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From what I understand, the working agent inside a peltier cooler is Bismuth-Telluride. I've read a toxicity data-sheet regarding Bismuth-Telluride here.

If I were to use a peltier cooler inside a sealed cooling system, for example a thermoelectric cooler, will any groceries stored in it be "infused" with Bismuth-Telluride?

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Yes there are little cooling boxes, for camping, for example, where one of the walls (partially) is made of a sheet of a food-safe-metal, back-to-back to one side of a Peltier element as a cooling device. This works fine, for example if attached to the car's battery. Less efficient (by rate of heat transfer) may be an separation of the Peltier element viz. the inner of the cooling box by glass or food-safe plastic.
Of course, a complete immersion of the Peltier device into a cooler or cooling system won't work, as necessarily one of the flat sides of the element is going to become cool, but the other going to be warm.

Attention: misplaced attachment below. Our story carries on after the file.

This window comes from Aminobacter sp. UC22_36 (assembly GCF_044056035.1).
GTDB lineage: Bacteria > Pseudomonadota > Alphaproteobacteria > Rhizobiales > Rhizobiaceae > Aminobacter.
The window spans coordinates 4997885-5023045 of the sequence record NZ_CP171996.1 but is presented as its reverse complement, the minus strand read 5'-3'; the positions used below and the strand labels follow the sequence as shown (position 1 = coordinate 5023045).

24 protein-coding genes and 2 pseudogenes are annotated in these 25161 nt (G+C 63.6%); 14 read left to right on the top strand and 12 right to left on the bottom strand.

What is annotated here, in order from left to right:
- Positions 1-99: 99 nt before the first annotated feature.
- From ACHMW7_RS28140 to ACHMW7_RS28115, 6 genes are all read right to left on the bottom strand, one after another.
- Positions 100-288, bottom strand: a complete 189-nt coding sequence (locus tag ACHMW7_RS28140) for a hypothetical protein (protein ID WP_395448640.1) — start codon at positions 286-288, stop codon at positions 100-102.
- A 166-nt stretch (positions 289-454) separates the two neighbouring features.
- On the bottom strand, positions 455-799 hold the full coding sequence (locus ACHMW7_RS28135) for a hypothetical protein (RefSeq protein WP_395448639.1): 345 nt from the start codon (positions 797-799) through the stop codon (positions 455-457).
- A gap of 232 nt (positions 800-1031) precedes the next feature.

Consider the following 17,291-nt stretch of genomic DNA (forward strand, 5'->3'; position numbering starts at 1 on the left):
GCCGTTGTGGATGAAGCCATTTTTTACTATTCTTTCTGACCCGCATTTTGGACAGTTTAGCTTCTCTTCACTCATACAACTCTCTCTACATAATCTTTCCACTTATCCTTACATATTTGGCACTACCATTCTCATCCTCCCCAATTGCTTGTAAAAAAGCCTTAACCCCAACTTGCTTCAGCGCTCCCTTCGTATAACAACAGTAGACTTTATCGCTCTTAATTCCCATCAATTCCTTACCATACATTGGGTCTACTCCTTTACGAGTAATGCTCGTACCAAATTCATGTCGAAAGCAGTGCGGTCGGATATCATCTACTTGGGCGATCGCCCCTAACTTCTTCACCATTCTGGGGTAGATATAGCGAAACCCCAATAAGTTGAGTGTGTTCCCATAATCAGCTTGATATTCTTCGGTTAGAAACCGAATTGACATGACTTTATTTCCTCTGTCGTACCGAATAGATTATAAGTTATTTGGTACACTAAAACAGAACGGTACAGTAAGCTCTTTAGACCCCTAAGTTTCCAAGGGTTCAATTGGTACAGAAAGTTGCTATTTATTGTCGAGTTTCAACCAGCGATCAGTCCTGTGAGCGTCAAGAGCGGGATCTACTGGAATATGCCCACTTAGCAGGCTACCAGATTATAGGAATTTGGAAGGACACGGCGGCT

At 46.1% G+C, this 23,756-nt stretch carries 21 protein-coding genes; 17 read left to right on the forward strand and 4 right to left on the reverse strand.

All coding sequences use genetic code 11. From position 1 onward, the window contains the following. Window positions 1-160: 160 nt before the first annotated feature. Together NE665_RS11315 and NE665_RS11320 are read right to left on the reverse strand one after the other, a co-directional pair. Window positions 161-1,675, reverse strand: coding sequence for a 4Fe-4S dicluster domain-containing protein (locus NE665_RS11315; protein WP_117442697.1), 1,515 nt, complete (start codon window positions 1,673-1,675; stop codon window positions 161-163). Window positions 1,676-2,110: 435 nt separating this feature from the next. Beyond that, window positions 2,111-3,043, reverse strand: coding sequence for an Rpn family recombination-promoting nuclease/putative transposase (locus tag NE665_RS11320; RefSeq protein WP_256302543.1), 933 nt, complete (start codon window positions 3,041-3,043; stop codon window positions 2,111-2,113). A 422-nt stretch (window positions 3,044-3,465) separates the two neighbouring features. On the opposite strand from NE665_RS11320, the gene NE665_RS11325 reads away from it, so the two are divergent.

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  • $\begingroup$ Thanks for your reply. The cooler I have has a 12 volt fan situated in the lid of the cooler with the cool side of a peltier element next to it to circulate the air inside of the cooler (it looks like the heat created on the other side is dispersed with a heatsink) – Doesn't that establish a direct contact between the food and the Bismuth-Telluride? How much Bismuth-Telluride is actually given off from a bare-metals peltier element? $\endgroup$ – Jonathan Jul 10 '13 at 10:12
  • $\begingroup$ I do think, by accident your description inversed "cool side" and "warm side". Because as you rightly state, the "warm side" serves as a "heat sink", the "cool side" of the Peltier element really is used to cool the inner of the cool box. Already in light of this perspective, it makes sense to separate the "warm side" from the goods to be cooled; the presence of the fan (on the "warm side") even increases this need. Yet if there such a separation, then I assume the likelihood of BiTe-particles, suspended in air, to be spilled into the inner of the coolbox by the fan, to be little. $\endgroup$ – Buttonwood Jul 11 '13 at 12:05
  • $\begingroup$ If you visit wikipedia's entry regarding Thermoelectric cooling the right-hand figure "Peltier element schematic" places the single elements in stacks, and these on top of (I quote:) "ceramic plates". Provided i) absence of cracks and gaps in these plates, and 2) a tight connection of these plates with the surrounding wall/frame of the cooling box, I assume this decreases well the possibility of BiTe-particles to enter the inner of the cool box. $\endgroup$ – Buttonwood Jul 11 '13 at 12:14

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